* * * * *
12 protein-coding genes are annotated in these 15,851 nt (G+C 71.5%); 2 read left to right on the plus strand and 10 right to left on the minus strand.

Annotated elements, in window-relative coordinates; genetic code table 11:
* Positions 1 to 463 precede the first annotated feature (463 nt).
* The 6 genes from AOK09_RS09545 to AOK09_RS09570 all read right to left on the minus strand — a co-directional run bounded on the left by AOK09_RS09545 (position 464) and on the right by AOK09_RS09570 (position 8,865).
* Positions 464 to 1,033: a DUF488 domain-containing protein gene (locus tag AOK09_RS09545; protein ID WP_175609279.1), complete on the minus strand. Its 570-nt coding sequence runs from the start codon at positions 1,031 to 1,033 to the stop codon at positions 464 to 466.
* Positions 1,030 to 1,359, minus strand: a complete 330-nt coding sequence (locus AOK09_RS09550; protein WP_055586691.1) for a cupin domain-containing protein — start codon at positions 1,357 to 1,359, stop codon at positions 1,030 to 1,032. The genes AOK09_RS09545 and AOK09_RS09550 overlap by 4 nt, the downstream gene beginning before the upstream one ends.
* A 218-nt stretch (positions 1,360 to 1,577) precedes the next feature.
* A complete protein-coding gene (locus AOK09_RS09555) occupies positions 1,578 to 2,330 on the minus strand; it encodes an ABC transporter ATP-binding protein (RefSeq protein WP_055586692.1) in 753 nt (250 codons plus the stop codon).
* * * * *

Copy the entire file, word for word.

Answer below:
12 protein-coding genes are annotated in these 15,851 nt (G+C 71.5%); 2 read left to right on the plus strand and 10 right to left on the minus strand.

Annotated elements, in window-relative coordinates; genetic code table 11:
* Positions 1 to 463 precede the first annotated feature (463 nt).
* The 6 genes from AOK09_RS09545 to AOK09_RS09570 all read right to left on the minus strand — a co-directional run bounded on the left by AOK09_RS09545 (position 464) and on the right by AOK09_RS09570 (position 8,865).
* Positions 464 to 1,033: a DUF488 domain-containing protein gene (locus tag AOK09_RS09545; protein ID WP_175609279.1), complete on the minus strand. Its 570-nt coding sequence runs from the start codon at positions 1,031 to 1,033 to the stop codon at positions 464 to 466.
* Positions 1,030 to 1,359, minus strand: a complete 330-nt coding sequence (locus AOK09_RS09550; protein WP_055586691.1) for a cupin domain-containing protein — start codon at positions 1,357 to 1,359, stop codon at positions 1,030 to 1,032. The genes AOK09_RS09545 and AOK09_RS09550 overlap by 4 nt, the downstream gene beginning before the upstream one ends.
* A 218-nt stretch (positions 1,360 to 1,577) precedes the next feature.
* A complete protein-coding gene (locus AOK09_RS09555) occupies positions 1,578 to 2,330 on the minus strand; it encodes an ABC transporter ATP-binding protein (RefSeq protein WP_055586692.1) in 753 nt (250 codons plus the stop codon).